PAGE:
GDPR day has passed. . Now, it’s illegal to communicate with anyone. Or not.
If Data is the new Oil, perhaps the much-anticipated big privacy stick that is GDPR will be the new Millennium Bug – companies will want to avoid to be made an example of first. €20M or 4% of global turnover fines, whichever is the larger, probably gives some execs sleepless nights, even though the proportionality of any punishment will only be realised when there are a few court cases to set the tone. The threat of being caught out might well have scared CxOs around the world into doing something to make sure they look like they’re prepared.
In many cases, it seems, that action has been to email all their customers and ask them to opt-in to being contactable; some got confused and emailed people, asking them to opt out if they didn’t want to get any more. As it happens, both of these approaches may well be irrelevant if not illegal themselves.
It’s time to recall a few message handling tips in Outlook which may help…
- You can show a normally-hidden field in Outlook which lets you identify messages that originated from outside the organisation. Mail that arrives from the internet will be tagged in an attribute called Sender Address Type. By tweaking Outlook to make it visible, you can customise folder views to show external email in a different colour or font size, so helping you quickly pick out messages to deal with differently. Normally, this would be to prioritise external vs internal emails, but in these dark days, it could be to flex the muscles on your delete finger. For more details, see ToW 275.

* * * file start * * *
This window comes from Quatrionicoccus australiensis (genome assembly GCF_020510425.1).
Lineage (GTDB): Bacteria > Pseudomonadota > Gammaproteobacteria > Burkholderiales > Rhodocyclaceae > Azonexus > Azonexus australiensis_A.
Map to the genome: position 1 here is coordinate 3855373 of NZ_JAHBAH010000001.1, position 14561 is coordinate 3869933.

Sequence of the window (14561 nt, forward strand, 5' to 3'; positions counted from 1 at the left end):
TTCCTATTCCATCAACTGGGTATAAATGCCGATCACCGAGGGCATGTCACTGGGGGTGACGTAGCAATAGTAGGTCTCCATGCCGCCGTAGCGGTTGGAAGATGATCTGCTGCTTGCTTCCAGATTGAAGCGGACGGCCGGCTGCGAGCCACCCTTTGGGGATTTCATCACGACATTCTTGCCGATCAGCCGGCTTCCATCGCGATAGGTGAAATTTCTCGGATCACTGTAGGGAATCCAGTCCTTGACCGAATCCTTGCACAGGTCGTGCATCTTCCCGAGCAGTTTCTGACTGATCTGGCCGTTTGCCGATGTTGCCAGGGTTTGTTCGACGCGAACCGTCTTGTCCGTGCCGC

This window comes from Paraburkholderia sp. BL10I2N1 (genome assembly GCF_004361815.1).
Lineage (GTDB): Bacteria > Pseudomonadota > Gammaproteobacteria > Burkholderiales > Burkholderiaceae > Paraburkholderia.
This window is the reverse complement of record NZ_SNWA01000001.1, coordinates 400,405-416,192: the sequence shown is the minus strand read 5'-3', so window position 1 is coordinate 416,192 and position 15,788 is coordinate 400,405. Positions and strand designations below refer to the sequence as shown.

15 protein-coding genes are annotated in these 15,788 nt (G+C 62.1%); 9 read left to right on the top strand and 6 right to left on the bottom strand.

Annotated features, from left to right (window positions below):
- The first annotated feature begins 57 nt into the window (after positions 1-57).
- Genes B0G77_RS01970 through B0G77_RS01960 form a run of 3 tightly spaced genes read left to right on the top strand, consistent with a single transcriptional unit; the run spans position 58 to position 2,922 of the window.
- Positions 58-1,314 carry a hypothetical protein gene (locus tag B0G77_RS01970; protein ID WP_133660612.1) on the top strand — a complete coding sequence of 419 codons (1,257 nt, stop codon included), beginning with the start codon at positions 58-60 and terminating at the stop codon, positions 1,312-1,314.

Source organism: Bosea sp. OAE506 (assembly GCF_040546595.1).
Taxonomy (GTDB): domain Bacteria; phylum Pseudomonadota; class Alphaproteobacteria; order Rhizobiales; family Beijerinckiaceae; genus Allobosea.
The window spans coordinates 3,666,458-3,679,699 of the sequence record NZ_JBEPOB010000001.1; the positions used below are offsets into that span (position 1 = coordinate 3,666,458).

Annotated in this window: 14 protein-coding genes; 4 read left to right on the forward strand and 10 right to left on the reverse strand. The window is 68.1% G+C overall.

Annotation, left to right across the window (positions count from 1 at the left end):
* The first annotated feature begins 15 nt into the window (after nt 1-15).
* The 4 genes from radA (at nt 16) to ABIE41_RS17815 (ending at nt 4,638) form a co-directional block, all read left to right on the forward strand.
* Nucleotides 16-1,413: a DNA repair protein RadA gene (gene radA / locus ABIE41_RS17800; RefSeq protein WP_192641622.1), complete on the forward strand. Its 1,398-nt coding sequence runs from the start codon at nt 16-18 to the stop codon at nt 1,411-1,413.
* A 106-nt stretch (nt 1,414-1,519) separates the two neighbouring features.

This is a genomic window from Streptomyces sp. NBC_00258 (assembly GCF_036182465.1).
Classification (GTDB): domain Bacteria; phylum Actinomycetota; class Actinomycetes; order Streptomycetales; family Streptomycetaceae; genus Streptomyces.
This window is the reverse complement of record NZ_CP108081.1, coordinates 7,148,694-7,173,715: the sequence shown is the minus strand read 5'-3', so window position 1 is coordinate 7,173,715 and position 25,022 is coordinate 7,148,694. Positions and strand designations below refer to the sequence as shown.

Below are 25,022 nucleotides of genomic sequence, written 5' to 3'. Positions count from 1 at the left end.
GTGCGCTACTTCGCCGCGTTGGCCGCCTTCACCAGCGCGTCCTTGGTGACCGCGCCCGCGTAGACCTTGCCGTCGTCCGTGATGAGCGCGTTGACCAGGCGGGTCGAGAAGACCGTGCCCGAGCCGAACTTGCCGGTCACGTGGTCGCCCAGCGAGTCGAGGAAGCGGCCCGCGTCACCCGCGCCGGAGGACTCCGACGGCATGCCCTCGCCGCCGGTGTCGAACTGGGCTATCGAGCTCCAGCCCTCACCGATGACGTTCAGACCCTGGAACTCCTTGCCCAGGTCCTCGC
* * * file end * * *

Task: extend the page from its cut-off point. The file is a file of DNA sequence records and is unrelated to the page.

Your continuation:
- The “Focused Inbox” feature in Office 365 might well help you here; many of the GDPR spammage will be swept up into the “Other” category, so you should be able to quickly triage those messages.
- If you keep getting mail from certain senders nagging you to respond, you could right-click on the message and add the sender to your Block list. By clicking Junk Mail Options on the same menu, you could add their whole domain to the blocked list so you’ll filter all their junk in future. Handy for the kind of spammers who don’t care about GDP Aaaargh.
Of course, GDPR should be a Good Thing. It’ll take a bit of time to settle down (and may need some further work in the UK, post-Brexit), but at least we all get a few less emails in future.